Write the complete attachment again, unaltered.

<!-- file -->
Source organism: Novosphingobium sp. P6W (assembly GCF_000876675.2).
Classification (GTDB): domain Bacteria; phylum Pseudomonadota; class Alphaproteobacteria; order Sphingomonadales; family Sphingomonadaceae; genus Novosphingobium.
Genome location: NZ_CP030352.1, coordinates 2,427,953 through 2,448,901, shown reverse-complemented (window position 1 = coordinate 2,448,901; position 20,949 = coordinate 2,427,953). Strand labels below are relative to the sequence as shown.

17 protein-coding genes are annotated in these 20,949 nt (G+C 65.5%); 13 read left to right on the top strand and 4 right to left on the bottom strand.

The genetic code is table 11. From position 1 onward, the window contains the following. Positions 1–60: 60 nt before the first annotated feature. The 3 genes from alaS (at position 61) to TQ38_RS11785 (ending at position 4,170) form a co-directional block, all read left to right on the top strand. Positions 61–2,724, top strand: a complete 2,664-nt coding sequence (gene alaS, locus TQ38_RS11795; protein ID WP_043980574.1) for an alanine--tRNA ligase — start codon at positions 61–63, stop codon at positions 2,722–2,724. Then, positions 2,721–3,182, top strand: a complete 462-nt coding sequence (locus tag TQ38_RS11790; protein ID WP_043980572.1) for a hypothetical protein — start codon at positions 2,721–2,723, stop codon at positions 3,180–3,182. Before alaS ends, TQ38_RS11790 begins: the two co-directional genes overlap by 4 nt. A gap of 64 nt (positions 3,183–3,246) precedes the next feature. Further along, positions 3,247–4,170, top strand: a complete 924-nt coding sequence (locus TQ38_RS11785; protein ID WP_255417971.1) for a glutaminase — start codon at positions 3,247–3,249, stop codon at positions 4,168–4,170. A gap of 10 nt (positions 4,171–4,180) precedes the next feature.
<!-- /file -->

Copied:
Source organism: Novosphingobium sp. P6W (assembly GCF_000876675.2).
Classification (GTDB): domain Bacteria; phylum Pseudomonadota; class Alphaproteobacteria; order Sphingomonadales; family Sphingomonadaceae; genus Novosphingobium.
Genome location: NZ_CP030352.1, coordinates 2,427,953 through 2,448,901, shown reverse-complemented (window position 1 = coordinate 2,448,901; position 20,949 = coordinate 2,427,953). Strand labels below are relative to the sequence as shown.

17 protein-coding genes are annotated in these 20,949 nt (G+C 65.5%); 13 read left to right on the top strand and 4 right to left on the bottom strand.

The genetic code is table 11. From position 1 onward, the window contains the following. Positions 1–60: 60 nt before the first annotated feature. The 3 genes from alaS (at position 61) to TQ38_RS11785 (ending at position 4,170) form a co-directional block, all read left to right on the top strand. Positions 61–2,724, top strand: a complete 2,664-nt coding sequence (gene alaS, locus TQ38_RS11795; protein ID WP_043980574.1) for an alanine--tRNA ligase — start codon at positions 61–63, stop codon at positions 2,722–2,724. Then, positions 2,721–3,182, top strand: a complete 462-nt coding sequence (locus tag TQ38_RS11790; protein ID WP_043980572.1) for a hypothetical protein — start codon at positions 2,721–2,723, stop codon at positions 3,180–3,182. Before alaS ends, TQ38_RS11790 begins: the two co-directional genes overlap by 4 nt. A gap of 64 nt (positions 3,183–3,246) precedes the next feature. Further along, positions 3,247–4,170, top strand: a complete 924-nt coding sequence (locus TQ38_RS11785; protein ID WP_255417971.1) for a glutaminase — start codon at positions 3,247–3,249, stop codon at positions 4,168–4,170. A gap of 10 nt (positions 4,171–4,180) precedes the next feature.